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Networks and productivity: Causal evidence from editor rotations

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  • Brogaard, Jonathan
  • Engelberg, Joseph
  • Parsons, Christopher A.

Abstract

Using detailed publication and citation data for over 50,000 articles from 30 major economics and finance journals, we investigate whether network proximity to an editor influences research productivity. During an editor's tenure, his current university colleagues publish about 100% more papers in the editor's journal, compared to years when he is not editor. In contrast to editorial nepotism, such “inside” articles have significantly higher ex post citation counts, even when same-journal and self-cites are excluded. Our results thus suggest that despite potential conflicts of interest faced by editors, personal associations are used to improve selection decisions.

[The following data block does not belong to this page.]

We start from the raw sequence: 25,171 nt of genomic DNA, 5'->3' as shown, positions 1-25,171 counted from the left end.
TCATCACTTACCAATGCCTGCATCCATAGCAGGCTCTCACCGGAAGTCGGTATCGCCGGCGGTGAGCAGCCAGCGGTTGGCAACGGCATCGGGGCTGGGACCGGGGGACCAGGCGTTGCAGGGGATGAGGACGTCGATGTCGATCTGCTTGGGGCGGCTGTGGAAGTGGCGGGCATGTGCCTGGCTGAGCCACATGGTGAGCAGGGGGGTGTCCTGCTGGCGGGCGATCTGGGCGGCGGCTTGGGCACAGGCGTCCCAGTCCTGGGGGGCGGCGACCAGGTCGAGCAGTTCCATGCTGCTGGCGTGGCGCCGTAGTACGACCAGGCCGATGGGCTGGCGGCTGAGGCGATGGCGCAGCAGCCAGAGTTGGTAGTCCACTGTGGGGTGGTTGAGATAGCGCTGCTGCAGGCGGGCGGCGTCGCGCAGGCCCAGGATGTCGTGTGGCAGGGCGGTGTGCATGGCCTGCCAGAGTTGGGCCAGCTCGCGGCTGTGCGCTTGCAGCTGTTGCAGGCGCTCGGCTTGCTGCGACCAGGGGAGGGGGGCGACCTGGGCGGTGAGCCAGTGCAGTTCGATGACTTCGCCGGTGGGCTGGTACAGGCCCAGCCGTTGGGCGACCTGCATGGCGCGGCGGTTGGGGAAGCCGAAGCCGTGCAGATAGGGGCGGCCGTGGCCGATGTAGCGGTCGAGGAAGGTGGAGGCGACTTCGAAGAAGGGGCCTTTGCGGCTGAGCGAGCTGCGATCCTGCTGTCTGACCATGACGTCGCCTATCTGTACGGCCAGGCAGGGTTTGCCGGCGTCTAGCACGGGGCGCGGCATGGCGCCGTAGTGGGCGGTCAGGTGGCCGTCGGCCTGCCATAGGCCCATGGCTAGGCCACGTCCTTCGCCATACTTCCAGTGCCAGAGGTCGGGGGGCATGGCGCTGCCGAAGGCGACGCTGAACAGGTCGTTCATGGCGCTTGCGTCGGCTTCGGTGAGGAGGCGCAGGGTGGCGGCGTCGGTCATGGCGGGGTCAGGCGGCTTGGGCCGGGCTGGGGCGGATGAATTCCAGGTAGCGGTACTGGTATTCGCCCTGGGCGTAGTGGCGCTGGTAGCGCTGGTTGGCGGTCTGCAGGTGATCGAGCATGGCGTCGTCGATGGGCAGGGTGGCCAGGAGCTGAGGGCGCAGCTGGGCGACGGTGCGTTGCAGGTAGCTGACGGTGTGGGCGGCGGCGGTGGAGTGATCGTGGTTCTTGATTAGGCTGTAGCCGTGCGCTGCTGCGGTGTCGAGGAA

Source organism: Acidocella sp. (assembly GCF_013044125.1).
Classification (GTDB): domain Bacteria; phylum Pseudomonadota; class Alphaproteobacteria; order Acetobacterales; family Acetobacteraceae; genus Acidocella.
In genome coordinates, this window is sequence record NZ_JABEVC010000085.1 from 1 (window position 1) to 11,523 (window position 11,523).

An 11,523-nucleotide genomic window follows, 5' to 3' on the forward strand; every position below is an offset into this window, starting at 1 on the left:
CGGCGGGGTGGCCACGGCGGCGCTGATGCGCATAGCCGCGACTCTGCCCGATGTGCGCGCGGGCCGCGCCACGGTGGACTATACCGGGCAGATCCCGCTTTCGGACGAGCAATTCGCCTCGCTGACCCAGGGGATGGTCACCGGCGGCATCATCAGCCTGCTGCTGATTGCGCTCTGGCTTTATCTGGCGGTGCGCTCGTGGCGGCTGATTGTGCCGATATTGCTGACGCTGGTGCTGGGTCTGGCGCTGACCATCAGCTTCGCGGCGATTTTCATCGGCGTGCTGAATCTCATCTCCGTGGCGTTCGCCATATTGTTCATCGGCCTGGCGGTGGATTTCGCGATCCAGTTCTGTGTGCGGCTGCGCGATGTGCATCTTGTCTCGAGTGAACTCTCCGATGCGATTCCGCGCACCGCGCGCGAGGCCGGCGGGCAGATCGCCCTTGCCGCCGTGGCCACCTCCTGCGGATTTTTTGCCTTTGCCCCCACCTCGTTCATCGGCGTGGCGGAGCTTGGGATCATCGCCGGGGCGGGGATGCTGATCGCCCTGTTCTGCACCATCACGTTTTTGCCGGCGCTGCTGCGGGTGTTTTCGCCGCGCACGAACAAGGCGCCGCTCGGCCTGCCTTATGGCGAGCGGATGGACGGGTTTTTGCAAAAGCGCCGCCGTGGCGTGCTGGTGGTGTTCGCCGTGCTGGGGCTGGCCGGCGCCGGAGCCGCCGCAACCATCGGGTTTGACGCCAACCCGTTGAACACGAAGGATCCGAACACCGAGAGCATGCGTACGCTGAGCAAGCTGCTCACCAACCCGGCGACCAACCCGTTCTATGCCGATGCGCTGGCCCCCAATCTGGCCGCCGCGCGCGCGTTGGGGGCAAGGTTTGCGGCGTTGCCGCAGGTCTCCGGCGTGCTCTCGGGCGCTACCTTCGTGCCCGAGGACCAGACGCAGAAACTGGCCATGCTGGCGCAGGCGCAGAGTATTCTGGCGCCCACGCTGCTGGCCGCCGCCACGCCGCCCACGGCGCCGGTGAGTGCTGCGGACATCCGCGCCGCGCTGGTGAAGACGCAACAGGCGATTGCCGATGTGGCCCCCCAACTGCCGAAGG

Suggested Citation

  • Brogaard, Jonathan & Engelberg, Joseph & Parsons, Christopher A., 2014. "Networks and productivity: Causal evidence from editor rotations," Journal of Financial Economics, Elsevier, vol. 111(1), pages 251-270.
  • Handle: RePEc:eee:jfinec:v:111:y:2014:i:1:p:251-270
    DOI: 10.1016/j.jfineco.2013.10.006
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    More about this item

    Keywords

    Editor networks; Citations;

    JEL classification:

    • I2 - Health, Education, and Welfare - - Education
    • J24 - Labor and Demographic Economics - - Demand and Supply of Labor - - - Human Capital; Skills; Occupational Choice; Labor Productivity
    • Z13 - Other Special Topics - - Cultural Economics - - - Economic Sociology; Economic Anthropology; Language; Social and Economic Stratification

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